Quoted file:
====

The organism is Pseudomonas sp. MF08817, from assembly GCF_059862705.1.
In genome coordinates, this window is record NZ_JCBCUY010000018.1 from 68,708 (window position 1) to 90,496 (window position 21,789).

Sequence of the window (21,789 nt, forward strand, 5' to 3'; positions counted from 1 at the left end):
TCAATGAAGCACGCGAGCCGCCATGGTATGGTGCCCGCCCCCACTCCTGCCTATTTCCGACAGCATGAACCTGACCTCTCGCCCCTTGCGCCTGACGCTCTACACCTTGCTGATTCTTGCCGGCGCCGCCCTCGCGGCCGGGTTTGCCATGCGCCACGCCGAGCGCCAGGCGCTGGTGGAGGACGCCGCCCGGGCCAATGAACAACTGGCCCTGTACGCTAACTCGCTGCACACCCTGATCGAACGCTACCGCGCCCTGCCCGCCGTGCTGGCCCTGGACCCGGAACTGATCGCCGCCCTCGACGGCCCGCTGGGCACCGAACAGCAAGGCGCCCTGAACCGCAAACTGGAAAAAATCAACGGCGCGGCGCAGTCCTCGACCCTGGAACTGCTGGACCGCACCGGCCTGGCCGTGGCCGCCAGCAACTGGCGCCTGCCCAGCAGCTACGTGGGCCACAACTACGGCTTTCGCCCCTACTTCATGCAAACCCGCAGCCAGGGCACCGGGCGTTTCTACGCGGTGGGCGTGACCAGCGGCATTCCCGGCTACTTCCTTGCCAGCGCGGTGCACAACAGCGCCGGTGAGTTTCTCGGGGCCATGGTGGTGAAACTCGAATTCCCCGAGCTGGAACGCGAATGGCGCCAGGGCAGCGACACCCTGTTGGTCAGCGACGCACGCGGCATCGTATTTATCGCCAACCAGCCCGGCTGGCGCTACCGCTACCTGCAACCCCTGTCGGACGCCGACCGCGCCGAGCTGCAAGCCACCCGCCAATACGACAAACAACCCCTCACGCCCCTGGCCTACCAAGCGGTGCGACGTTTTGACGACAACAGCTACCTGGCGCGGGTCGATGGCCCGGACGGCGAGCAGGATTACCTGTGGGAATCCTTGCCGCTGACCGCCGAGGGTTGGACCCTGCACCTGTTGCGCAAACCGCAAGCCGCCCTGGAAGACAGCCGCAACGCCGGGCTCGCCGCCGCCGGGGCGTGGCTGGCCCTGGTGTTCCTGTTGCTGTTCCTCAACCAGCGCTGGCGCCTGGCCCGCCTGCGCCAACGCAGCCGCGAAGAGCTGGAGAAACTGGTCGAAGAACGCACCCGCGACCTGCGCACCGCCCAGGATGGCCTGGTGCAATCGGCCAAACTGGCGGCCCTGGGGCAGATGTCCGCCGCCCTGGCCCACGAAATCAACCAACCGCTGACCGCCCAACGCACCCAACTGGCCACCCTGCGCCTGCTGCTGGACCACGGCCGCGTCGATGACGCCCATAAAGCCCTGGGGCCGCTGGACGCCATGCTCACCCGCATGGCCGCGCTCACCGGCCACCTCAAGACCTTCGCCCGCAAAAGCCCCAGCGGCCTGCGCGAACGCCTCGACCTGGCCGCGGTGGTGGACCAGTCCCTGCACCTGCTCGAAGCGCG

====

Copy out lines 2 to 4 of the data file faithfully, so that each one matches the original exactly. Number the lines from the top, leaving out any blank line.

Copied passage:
In genome coordinates, this window is record NZ_JCBCUY010000018.1 from 68,708 (window position 1) to 90,496 (window position 21,789).

Sequence of the window (21,789 nt, forward strand, 5' to 3'; positions counted from 1 at the left end):
TCAATGAAGCACGCGAGCCGCCATGGTATGGTGCCCGCCCCCACTCCTGCCTATTTCCGACAGCATGAACCTGACCTCTCGCCCCTTGCGCCTGACGCTCTACACCTTGCTGATTCTTGCCGGCGCCGCCCTCGCGGCCGGGTTTGCCATGCGCCACGCCGAGCGCCAGGCGCTGGTGGAGGACGCCGCCCGGGCCAATGAACAACTGGCCCTGTACGCTAACTCGCTGCACACCCTGATCGAACGCTACCGCGCCCTGCCCGCCGTGCTGGCCCTGGACCCGGAACTGATCGCCGCCCTCGACGGCCCGCTGGGCACCGAACAGCAAGGCGCCCTGAACCGCAAACTGGAAAAAATCAACGGCGCGGCGCAGTCCTCGACCCTGGAACTGCTGGACCGCACCGGCCTGGCCGTGGCCGCCAGCAACTGGCGCCTGCCCAGCAGCTACGTGGGCCACAACTACGGCTTTCGCCCCTACTTCATGCAAACCCGCAGCCAGGGCACCGGGCGTTTCTACGCGGTGGGCGTGACCAGCGGCATTCCCGGCTACTTCCTTGCCAGCGCGGTGCACAACAGCGCCGGTGAGTTTCTCGGGGCCATGGTGGTGAAACTCGAATTCCCCGAGCTGGAACGCGAATGGCGCCAGGGCAGCGACACCCTGTTGGTCAGCGACGCACGCGGCATCGTATTTATCGCCAACCAGCCCGGCTGGCGCTACCGCTACCTGCAACCCCTGTCGGACGCCGACCGCGCCGAGCTGCAAGCCACCCGCCAATACGACAAACAACCCCTCACGCCCCTGGCCTACCAAGCGGTGCGACGTTTTGACGACAACAGCTACCTGGCGCGGGTCGATGGCCCGGACGGCGAGCAGGATTACCTGTGGGAATCCTTGCCGCTGACCGCCGAGGGTTGGACCCTGCACCTGTTGCGCAAACCGCAAGCCGCCCTGGAAGACAGCCGCAACGCCGGGCTCGCCGCCGCCGGGGCGTGGCTGGCCCTGGTGTTCCTGTTGCTGTTCCTCAACCAGCGCTGGCGCCTGGCCCGCCTGCGCCAACGCAGCCGCGAAGAGCTGGAGAAACTGGTCGAAGAACGCACCCGCGACCTGCGCACCGCCCAGGATGGCCTGGTGCAATCGGCCAAACTGGCGGCCCTGGGGCAGATGTCCGCCGCCCTGGCCCACGAAATCAACCAACCGCTGACCGCCCAACGCACCCAACTGGCCACCCTGCGCCTGCTGCTGGACCACGGCCGCGTCGATGACGCCCATAAAGCCCTGGGGCCGCTGGACGCCATGCTCACCCGCATGGCCGCGCTCACCGGCCACCTCAAGACCTTCGCCCGCAAAAGCCCCAGCGGCCTGCGCGAACGCCTCGACCTGGCCGCGGTGGTGGACCAGTCCCTGCACCTGCTCGAAGCGCG